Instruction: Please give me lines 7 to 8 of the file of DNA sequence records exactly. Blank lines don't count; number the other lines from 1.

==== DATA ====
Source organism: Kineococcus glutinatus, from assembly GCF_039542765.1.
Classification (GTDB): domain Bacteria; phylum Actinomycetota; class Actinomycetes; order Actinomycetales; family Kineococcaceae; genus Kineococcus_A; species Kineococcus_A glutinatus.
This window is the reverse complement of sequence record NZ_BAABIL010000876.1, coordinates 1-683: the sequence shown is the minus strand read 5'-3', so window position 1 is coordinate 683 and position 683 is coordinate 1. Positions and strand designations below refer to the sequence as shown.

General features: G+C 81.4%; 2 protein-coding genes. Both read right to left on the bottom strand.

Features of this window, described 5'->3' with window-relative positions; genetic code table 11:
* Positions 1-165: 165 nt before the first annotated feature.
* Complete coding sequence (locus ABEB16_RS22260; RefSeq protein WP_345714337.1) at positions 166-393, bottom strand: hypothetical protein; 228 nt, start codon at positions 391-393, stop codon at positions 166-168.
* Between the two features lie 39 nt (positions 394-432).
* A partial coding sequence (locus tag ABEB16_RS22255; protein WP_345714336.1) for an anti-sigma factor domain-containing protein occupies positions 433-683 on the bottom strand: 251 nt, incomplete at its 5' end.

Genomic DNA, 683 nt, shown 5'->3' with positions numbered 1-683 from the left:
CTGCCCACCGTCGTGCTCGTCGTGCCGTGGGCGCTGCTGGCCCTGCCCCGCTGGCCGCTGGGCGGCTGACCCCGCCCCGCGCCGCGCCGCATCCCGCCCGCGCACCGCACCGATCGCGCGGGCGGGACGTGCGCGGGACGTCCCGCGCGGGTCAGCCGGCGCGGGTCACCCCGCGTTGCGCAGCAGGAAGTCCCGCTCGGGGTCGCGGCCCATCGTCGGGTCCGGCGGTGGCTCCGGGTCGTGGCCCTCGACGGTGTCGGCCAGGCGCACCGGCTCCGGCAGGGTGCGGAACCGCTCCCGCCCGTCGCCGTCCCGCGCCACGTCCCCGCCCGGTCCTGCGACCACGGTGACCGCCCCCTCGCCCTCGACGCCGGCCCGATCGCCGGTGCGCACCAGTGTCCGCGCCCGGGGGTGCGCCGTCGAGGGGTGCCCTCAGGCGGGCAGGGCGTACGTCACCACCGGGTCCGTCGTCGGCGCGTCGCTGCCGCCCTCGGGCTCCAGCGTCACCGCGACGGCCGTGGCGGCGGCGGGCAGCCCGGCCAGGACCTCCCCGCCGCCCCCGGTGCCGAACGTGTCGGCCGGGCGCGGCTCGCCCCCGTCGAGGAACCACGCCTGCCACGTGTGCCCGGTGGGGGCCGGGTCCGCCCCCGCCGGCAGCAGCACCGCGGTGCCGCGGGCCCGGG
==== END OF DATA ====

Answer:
* Complete coding sequence (locus ABEB16_RS22260; RefSeq protein WP_345714337.1) at positions 166-393, bottom strand: hypothetical protein; 228 nt, start codon at positions 391-393, stop codon at positions 166-168.
* Between the two features lie 39 nt (positions 394-432).